Walmart has certainly come a long way. Once in a while I even use their money services such as a couple of weeks ago when I purchased a money order. As you may be aware many public entities don’t accept personal checks for payment of services so this was my case when dealing with a government office. My situation was simple. I made the money order payable to the wrong government office and it was sent back to me along with a rejection of the service I was in need of. Never mind I got the instructions directly from their website.
So I needed my problem solved. I needed to cancel the money order with the wrong name, get a credit for the dollar amount, and have a new money order issued. Never had to deal with anything like this before so I thought it would be a tough one to solve. I went back to Walmart for help. Sure, I had to wait in line about 15 minutes and I know that for someone who is in a hurry that may not be that convenient. However 15 minutes was worth the wait to accomplish my mission.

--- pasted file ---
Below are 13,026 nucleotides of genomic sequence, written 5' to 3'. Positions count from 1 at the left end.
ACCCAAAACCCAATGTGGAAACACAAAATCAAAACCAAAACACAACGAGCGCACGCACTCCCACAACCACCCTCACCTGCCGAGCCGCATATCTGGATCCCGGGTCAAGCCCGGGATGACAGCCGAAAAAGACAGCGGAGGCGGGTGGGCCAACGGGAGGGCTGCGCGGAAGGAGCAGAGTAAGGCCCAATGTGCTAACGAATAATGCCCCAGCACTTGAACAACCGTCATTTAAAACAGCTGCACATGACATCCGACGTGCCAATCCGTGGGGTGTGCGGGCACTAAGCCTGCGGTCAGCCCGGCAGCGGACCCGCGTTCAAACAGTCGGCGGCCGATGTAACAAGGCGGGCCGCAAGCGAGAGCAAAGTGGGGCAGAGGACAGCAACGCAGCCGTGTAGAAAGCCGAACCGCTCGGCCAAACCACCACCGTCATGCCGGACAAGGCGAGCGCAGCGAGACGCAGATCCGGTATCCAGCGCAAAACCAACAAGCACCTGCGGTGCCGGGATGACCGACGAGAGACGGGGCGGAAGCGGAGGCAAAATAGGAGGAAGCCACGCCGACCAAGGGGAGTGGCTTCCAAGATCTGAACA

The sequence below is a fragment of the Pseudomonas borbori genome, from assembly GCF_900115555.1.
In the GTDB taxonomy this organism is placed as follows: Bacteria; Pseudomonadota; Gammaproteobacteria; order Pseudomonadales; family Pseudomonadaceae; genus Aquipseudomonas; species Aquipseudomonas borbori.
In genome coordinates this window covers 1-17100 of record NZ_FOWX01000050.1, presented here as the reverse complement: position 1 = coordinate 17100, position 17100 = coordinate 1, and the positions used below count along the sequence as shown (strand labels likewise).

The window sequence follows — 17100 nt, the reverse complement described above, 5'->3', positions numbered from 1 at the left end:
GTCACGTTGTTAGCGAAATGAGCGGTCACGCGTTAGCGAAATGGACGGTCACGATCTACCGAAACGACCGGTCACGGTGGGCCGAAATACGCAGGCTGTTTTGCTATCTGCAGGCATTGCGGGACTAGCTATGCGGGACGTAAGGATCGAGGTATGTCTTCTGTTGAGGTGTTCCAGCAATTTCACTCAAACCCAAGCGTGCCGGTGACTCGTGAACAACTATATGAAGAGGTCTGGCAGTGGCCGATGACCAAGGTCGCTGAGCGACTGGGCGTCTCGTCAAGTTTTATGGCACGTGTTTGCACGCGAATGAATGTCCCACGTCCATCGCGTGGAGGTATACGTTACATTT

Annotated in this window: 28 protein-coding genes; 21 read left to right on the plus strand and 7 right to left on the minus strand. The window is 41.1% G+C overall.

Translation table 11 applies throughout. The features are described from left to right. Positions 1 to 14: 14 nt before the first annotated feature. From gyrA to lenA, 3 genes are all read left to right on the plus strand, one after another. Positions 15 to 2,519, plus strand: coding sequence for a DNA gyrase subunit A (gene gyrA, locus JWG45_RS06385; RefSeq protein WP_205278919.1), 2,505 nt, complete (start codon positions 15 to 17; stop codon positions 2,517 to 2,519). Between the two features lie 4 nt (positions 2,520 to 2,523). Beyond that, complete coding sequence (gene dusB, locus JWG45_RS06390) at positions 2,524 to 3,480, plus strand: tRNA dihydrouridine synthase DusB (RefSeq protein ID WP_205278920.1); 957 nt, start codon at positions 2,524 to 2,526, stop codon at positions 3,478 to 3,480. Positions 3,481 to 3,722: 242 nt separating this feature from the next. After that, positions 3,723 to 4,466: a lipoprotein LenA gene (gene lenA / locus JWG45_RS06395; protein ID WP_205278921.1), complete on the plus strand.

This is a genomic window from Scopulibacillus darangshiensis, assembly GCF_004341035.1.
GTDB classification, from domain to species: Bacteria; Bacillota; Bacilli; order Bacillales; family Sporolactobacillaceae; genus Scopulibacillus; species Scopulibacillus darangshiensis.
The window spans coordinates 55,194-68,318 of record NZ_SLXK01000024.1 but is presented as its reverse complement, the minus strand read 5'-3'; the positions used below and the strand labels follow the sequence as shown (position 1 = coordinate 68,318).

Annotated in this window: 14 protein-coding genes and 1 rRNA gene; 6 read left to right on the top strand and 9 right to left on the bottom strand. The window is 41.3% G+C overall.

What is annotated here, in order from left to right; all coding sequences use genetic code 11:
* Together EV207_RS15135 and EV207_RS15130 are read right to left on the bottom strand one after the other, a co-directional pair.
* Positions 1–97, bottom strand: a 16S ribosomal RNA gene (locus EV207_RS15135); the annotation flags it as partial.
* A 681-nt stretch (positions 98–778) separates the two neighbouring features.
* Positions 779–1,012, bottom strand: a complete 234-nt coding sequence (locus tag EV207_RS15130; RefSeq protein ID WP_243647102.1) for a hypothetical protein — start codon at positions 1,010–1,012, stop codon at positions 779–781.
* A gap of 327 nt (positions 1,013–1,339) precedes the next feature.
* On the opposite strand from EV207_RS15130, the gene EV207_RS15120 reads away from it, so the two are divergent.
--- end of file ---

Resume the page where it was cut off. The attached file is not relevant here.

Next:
When I wait I usually have the habit to observe, whether it’s people or events. Donuts, soda pop, and processed foods in a shopping basket are not the emblem of healthy aging, for example. I see it as a direct ticket to the hospital. Store cleanliness invites me back to the store. Watching elderly couples gives me hope that wisdom has meaningful purpose in our world. I then proceeded to watch the employee who was going to help me. Blond, blue eyed, and young; about 27 years of age in my estimation. He helped four people who were ahead of me in line. He helped his manager who needed his help. He multi tasked. He kept his calm no matter how overwhelming his responsibilities were becoming. By the time my turn came I expected to see a sign of a break down. His face was like I was his first customer for the day, no sign of distress. I explained my concern with the money order. I did not have a receipt with me. If I did I would have made his life easier because he would have been able to track down the transaction faster. My mistake. But he did find a way to help me. It took longer time and most importantly knowledge how to do it. He went the extra mile, no commission, no bonus as incentive, he just did the right thing. He had all this and more yet how many people take the time today to recognize such values from a Walmart employee?